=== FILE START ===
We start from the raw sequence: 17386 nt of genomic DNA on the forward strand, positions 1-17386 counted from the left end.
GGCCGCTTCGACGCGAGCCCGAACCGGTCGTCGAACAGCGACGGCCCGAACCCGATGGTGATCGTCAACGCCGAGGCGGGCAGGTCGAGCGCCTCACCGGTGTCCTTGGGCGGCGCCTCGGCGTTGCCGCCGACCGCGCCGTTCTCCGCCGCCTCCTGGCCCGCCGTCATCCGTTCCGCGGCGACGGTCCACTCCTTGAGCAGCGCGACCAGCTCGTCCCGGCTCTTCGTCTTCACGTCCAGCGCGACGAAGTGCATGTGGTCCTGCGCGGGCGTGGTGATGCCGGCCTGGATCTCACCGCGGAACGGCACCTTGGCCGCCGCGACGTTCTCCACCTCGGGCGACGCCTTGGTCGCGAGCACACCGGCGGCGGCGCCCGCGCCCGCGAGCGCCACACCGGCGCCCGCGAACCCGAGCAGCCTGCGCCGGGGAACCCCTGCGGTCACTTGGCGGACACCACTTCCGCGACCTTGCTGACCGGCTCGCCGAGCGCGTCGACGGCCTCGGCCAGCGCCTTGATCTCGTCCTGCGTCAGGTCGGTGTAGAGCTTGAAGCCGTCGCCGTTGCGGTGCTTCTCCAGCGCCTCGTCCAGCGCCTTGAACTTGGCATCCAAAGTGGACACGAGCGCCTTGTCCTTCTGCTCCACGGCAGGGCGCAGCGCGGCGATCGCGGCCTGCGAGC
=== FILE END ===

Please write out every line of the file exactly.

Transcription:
We start from the raw sequence: 17386 nt of genomic DNA on the forward strand, positions 1-17386 counted from the left end.
GGCCGCTTCGACGCGAGCCCGAACCGGTCGTCGAACAGCGACGGCCCGAACCCGATGGTGATCGTCAACGCCGAGGCGGGCAGGTCGAGCGCCTCACCGGTGTCCTTGGGCGGCGCCTCGGCGTTGCCGCCGACCGCGCCGTTCTCCGCCGCCTCCTGGCCCGCCGTCATCCGTTCCGCGGCGACGGTCCACTCCTTGAGCAGCGCGACCAGCTCGTCCCGGCTCTTCGTCTTCACGTCCAGCGCGACGAAGTGCATGTGGTCCTGCGCGGGCGTGGTGATGCCGGCCTGGATCTCACCGCGGAACGGCACCTTGGCCGCCGCGACGTTCTCCACCTCGGGCGACGCCTTGGTCGCGAGCACACCGGCGGCGGCGCCCGCGCCCGCGAGCGCCACACCGGCGCCCGCGAACCCGAGCAGCCTGCGCCGGGGAACCCCTGCGGTCACTTGGCGGACACCACTTCCGCGACCTTGCTGACCGGCTCGCCGAGCGCGTCGACGGCCTCGGCCAGCGCCTTGATCTCGTCCTGCGTCAGGTCGGTGTAGAGCTTGAAGCCGTCGCCGTTGCGGTGCTTCTCCAGCGCCTCGTCCAGCGCCTTGAACTTGGCATCCAAAGTGGACACGAGCGCCTTGTCCTTCTGCTCCACGGCAGGGCGCAGCGCGGCGATCGCGGCCTGCGAGC